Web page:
Design methods for several important classes of process heat-transfer equipment are presented in the following portions of Sec. 11. Mechanical descriptions and specifications of equipment are given in this section and should be read in conjunction with the use of this material. It is impossible to present here a comprehensive treatment of heat-exchanger selection, design, and application. The best general references in this field are Hewitt, Shires, and Bott, Process Heat Transfer, CRC Press, Boca Raton, FL, 1994; and Schlünder (ed.), Heat Exchanger Design Handbook, Begell House, New York, 1983.
Approach to Heat-Exchanger Design The proper use of basic heat-transfer knowledge in the design of practical heat-transfer equipment is an art. Designers must be constantly aware of the differences between the idealized conditions for and under which the basic knowledge was obtained and the real conditions of the mechanical expression of their design and its environment. The result must satisfy process and operational requirements (such as availability, flexibility, and maintainability) and do so economically. An important part of any design process is to consider and offset the consequences of error in the basic knowledge, in its subsequent incorporation into a design method, in the translation of design into equipment, or in the operation of the equipment and the process. Heat-exchanger design is not a highly accurate art under the best of conditions.
The design of a process heat exchanger usually proceeds through the following steps:
1. Process conditions (stream compositions, flow rates, temperatures, pressures) must be specified.
2. Required physical properties over the temperature and pressure ranges of interest must be obtained.
3. The type of heat exchanger to be employed is chosen.
4. A preliminary estimate of the size of the exchanger is made, using a heat-transfer coefficient appropriate to the fluids, the process, and the equipment.
5. A first design is chosen, complete in all details necessary to carry out the design calculations.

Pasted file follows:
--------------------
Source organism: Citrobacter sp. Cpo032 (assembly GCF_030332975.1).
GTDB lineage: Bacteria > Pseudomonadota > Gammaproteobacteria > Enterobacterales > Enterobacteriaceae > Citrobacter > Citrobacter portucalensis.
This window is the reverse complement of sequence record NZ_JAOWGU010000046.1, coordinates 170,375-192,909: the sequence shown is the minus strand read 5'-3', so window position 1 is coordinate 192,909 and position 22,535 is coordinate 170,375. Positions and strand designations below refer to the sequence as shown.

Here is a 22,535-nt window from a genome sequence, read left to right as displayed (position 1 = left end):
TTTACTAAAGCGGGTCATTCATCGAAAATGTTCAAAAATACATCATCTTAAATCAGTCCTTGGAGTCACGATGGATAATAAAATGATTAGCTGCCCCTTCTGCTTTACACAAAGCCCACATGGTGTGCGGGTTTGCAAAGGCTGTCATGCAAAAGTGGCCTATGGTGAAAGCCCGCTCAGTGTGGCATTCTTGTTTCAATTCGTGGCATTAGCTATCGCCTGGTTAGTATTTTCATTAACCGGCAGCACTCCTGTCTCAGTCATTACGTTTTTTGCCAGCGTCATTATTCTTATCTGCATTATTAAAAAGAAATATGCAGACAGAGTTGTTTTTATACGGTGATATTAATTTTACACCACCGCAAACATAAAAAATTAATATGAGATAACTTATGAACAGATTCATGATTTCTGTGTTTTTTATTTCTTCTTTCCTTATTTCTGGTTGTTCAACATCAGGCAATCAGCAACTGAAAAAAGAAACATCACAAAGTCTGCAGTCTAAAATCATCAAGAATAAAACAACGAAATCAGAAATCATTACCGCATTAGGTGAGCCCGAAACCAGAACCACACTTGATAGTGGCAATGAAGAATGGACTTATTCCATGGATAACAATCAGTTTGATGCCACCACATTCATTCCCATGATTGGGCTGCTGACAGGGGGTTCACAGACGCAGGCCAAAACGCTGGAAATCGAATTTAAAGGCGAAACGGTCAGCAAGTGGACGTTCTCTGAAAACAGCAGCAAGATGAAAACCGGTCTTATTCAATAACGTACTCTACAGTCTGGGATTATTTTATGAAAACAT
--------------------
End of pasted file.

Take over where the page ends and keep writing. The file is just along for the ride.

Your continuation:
6. The design chosen in step 5 is evaluated, or rated, as to its ability to meet the process specifications with respect to both heat transfer and pressure drop.
7. On the basis of the result of step 6, a new configuration is chosen if necessary and step 6 is repeated. If the first design was inadequate to meet the required heat load, it is usually necessary to increase the size of the exchanger while still remaining within specified or feasible limits of pressure drop, tube length, shell diameter, etc. This will sometimes mean going to multiple-exchanger configurations. If the first design more than meets heat-load requirements or does not use all the allowable pressure drop, a less expensive exchanger can usually be designed to fulfill process requirements.
8. The final design should meet process requirements (within reasonable expectations of error) at lowest cost. The lowest cost should include operation and maintenance costs and credit for ability to meet long-term process changes, as well as installed (capital) cost. Exchangers should not be selected entirely on a lowest-first-cost basis, which frequently results in future penalties.
Overall Heat-Transfer Coefficient The basic design equation for a heat exchanger is dA = dQ/U A T (11-1)
where dA is the element of surface area required to transfer an amount of heat dQ at a point in the exchanger where the overall heat-transfer coefficient is U and where the overall bulk temperature difference between the two streams is A T. The overall heat-transfer coefficient is related to the individual film heat-transfer coefficients and fouling and wall resistances by Eq. (11-2). Basing Uo on the outside surface area Ao results in
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